“Film Ruins”: The Contingent Nature of Filmatic Authenticity

Emma Hamilton presenting her project
to the colloquium participants.

On Friday, March 1, Emma Hamilton, PhD student in Comparative Literature visited the Jordan Center Colloquium Series where she presented her ongoing dissertation project on films and ruins. Hamilton is at the early stages of her research and the colloquium participants came together to offer perspectives, advice, and expertise at a time when it is most useful. The discussion, like the project, was intriguing.

Hamilton explained how her interest in the topic arose from her fascination with Sergei Eisenstein’s movies on Ivan the Terrible, and their production history. In addition to Eisenstein, Hamilton’s project focuses on movies by other Soviet directors, such as Esfir Shub, Sergei Loznitsa and Andrei Tarkovsky. The selection of movies thus varies greatly in techniques, historical context, and aesthetics, but what they all have in common is that they somehow relate to the overarching theme of Hamilton’s project. Among the categories she is working within are “film made from ruins,” “film as ruin,” and “film in ruins.” Together these serve as the analytical foundation for the more intricate aspects of her dissertation.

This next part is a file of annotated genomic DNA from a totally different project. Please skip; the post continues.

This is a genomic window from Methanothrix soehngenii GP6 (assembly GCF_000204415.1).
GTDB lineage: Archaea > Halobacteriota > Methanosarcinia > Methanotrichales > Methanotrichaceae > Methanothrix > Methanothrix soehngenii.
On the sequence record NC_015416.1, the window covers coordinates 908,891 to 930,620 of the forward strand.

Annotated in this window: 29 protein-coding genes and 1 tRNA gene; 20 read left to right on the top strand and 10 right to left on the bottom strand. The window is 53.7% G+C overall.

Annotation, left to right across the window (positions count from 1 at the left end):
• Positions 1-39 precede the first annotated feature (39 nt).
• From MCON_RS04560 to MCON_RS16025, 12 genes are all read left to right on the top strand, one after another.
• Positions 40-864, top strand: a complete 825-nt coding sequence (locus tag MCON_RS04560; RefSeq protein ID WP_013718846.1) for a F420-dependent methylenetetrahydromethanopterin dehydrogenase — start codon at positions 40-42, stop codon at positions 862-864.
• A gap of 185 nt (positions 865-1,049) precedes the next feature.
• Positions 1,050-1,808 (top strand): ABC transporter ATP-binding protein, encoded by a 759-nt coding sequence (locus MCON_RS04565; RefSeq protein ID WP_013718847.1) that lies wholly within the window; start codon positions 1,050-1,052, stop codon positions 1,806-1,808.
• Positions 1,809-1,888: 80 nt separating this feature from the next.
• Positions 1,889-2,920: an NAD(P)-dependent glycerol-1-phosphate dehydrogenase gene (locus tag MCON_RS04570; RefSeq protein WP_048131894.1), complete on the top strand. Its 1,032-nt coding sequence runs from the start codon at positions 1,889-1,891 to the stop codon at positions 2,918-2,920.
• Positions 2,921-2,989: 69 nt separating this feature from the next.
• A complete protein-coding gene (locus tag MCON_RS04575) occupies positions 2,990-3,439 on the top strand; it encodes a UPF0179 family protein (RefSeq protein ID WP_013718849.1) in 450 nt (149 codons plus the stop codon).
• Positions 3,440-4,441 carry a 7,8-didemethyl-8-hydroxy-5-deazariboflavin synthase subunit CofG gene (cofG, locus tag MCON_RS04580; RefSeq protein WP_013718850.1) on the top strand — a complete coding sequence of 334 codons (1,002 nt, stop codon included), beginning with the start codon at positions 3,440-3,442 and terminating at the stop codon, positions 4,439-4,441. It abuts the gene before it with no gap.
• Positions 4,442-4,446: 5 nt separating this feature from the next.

At the core of Hamilton’s research lies the complicated question of the heterogenous temporality of films, and their materiality. Like ruins, films are expected to encompass something in the now which has already passed, yet at the same time they are not themselves immune to the ravages of time. We often approach films as safe harbors of the past, but as material objects films are extremely fragile and perishable. Tending to obsess over the idea of the “original film,” we also seem to forget the fact that the film itself is not an unchangeable entity.

While touching upon the difficulties involved with theory of film preservation and restoration, an
interesting dialogue took place regarding how it differs from preservation processes of icons, books, and other textual documents. Often preservation and restoration of such objects involve
reconstructing an authentic original, but as Hamilton points out, film preservation cannot be established on the same premises. Centered around the issues of authenticity, the contingent nature of film seems to affect not only film as medium, but also film as ruin.